Tricia Bertram-Gallant (UCSD)
In the complex ethical environment of the 21st century, organizational members need ethical decision-making skills which can empower them to speak up and act in the face of misconduct and misbehavior, but also avoid engaging in unethical actions themselves. In this interactive session, the presenter will introduce a model of ethical decision-making and then facilitate personal adoption of the model through case study application and decision-making practice.
Pat Schlesinger (UCB), Brian Warshawsky (UCOP)
Under the US export control regulations, the Fundamental Research Exclusion has long served as the safe harbor by which universities such as UC operate under free from many of the restrictions and licensing requirements associated with export controls. Open access to UC research opportunities and facilities by researchers outside the United States along with the freedom of all UC researchers to broadly share research results with the public are important cornerstones of the UC research environment, and serve as the basis for exercising the Fundamental Research Exclusion when it comes to export control compliance. However, this exclusion from the licensing and access restrictions of the export control regime is not without its boundaries. This presentation will explore the parameters within which Fundamental Research Exclusion exists and the boundaries which often arise in unexpected circumstances.
1:00 – 2:15 PM
John Lohse (UCOP), Wendi Delmendo (UCD), Bill Cormier (UCLA)
This session will focus on how report writing is absolutely essential to a successful investigation. Preparation for an effective report begins early on in the investigation and continues during the entire investigation. The panelists will focus on practical tips to help ensure that you get it right and will discuss all the key components of a good investigation report.
Dan Scannell (UCOP), Valerie Dixon (UCSD), Stella Ngai (UCOP)(North only), Kathleen Quenneville (UCOP)(South only)
Come enjoy a fast-paced and entertaining summary of key Conflict of Interest (COI) laws and learn about related issues that frequently arise in University settings. The presentation will include an overview of the University’s COI Code and related changes in financial disclosure requirements. Panelists will also discuss when to disqualify yourself from decision-making and recent conflict of interest issues. Attendees will learn to navigate the increasing complex world of COI by utilizing the University’s existing tools and infrastructure.
Michael Jenson (UCR), Sheryl Vacca (UCOP)
Fraud at the workplace continues to be a constant threat to institutions including the University of California. UC is committed to proactively fight fraud and help safeguard our institution from this growing problem, and each campus is in the process of developing a Fraud Risk Management Program (FRMP) to minimize the potential for and reduce actual losses from fraud. This session will focus on the common types of fraud at UC as well as actual FRMP elements at some UC campuses, with greatest emphasis on the UC Riverside FRMP.
Marlene Berro (UCSF), Denise
With clinicaltrials.gov oversight activities increasing, understanding key areas of risk becomes ever more urgent. ClinicalTrials.gov administration and compliance is managed differently within the UC system. Understanding the registration and results reporting requirements are critical for effective compliance. Attendees will gain a stronger understanding of how campuses are managing clinicaltrials.gov and exchange ideas for best practices UC-wide. We will discuss common areas of concern regarding clinicaltrials.gov compliance, clinicaltrials.gov administration, internal processes and procedures at UCSF and UC Davis.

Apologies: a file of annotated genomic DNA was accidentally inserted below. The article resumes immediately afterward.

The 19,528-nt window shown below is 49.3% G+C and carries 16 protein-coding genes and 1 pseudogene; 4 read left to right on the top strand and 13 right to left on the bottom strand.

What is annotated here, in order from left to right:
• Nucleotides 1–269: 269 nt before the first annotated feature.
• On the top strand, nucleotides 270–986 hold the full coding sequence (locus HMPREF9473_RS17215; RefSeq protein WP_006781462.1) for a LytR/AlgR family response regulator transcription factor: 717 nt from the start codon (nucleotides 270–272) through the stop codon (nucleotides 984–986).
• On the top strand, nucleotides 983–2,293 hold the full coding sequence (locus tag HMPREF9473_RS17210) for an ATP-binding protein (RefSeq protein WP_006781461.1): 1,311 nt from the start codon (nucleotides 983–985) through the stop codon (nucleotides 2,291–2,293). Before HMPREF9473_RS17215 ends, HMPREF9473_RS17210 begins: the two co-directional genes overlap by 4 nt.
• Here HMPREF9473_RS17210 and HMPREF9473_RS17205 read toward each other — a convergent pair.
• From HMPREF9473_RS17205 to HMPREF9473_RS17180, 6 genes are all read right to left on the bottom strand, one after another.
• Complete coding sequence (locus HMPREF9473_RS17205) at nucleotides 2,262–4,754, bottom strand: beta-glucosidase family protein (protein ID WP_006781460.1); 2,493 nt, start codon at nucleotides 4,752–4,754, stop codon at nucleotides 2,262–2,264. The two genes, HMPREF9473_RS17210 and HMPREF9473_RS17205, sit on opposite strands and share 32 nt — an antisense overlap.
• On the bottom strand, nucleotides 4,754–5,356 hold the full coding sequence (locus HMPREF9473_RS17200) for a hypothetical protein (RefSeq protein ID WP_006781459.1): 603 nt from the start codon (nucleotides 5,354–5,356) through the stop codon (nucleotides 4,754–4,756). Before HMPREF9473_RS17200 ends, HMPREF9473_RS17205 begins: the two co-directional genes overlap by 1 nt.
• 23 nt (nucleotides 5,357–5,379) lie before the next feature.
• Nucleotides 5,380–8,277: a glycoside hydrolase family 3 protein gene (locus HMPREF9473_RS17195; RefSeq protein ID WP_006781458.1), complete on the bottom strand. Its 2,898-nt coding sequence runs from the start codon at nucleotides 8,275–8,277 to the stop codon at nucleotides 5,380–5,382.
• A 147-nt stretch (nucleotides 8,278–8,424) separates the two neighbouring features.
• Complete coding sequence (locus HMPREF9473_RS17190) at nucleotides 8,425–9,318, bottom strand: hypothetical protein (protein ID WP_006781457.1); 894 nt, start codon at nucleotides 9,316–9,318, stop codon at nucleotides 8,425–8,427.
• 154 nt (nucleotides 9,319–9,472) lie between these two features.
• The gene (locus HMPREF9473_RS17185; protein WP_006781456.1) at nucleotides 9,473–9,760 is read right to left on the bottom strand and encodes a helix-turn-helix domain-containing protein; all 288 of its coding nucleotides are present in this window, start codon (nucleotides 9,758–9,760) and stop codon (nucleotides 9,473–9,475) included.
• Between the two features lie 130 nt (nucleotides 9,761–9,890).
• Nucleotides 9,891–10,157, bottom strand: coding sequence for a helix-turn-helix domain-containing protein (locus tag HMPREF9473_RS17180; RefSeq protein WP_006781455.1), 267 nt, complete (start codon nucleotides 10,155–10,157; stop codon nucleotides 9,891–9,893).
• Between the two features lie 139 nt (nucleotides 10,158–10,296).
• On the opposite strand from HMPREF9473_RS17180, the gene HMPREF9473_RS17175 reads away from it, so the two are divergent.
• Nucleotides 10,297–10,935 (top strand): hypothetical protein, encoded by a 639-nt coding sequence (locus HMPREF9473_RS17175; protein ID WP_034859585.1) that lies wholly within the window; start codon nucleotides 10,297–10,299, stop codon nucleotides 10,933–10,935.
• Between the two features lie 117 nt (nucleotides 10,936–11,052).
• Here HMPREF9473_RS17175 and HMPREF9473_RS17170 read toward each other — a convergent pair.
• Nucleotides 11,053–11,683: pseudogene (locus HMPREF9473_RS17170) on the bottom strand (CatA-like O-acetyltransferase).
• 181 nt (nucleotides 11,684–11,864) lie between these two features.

2:20 – 3:30 PM
Animal Care and Use Regulations: Responding to the Challenges (Presentation North PDF)(Presenation South PDF)
Alan Ekstrand, Victor Lukas (UCD)(North)
Melanie Fabian, Jeffrey Goodwin, Vincent Caiozzo (UCI)(South)
In this session we will cover the regulations governing the care and use of vertebrate animals in research and the challenges in maintaining a program that simultaneously encourages researcher innovation on the cutting edge of science and ensures the humane and ethical use of animals in full compliance with federal law. We will also discuss some pitfalls and share some practices that have been successful at UC Irvine.
Marti Arvin (UCLA), Marion Mallory (UCI)(South only), Eileen Kahaner (UCSF)(North only)
In this session, we will discuss the experience of two Academic Medical Centers in the implementation of their Electronic Medical Record from the compliance perspective, from pre-go live development to post-go live validation. The focus of the discussion will be on avoiding pitfalls in implementation of the EMR to support regulatory compliance, and prevent a New Age ePATH. The session will cover the risks in the implementation of the EMR and strategies for addressing those risks.
Navigating International Partnerships in the UC System: A Compliance Roadmap (Presentation North PDF)(Presentation South PDF)
Flynn, Greta Schnetzler, Georgina Lopez, Marlene Berro (UCSF)(North)
Kathryn Atchison, Cindy Fan, Dean Malilay, Craig Squire (UCLA)(South)
With UC campuses expanding international activities in an increased number of locations across the globe understanding key areas of risk becomes ever more urgent. We will discuss common areas of concern and what tools, internal processes and procedures UC has and is developing. Attendees will gain a stronger understanding of how campuses are managing complex global activities and exchange ideas to begin building best practices across all of our campuses.
Erike Young, Kenneth Smith (UCOP)
On July 2012, the UC Regents reached a settlement with the Los Angeles District Attorney dismissing the criminal charges related to the tragic lab accident that took the life of research associate Sheri Sangji in December 2008. Under the agreement, all UC campuses are required to meet very specific laboratory safety requirements and to certify “substantial compliance” every six months. Learn about the past, present, and future of lab safety, as UC goes beyond compliance to improve the culture of safety in our research operations.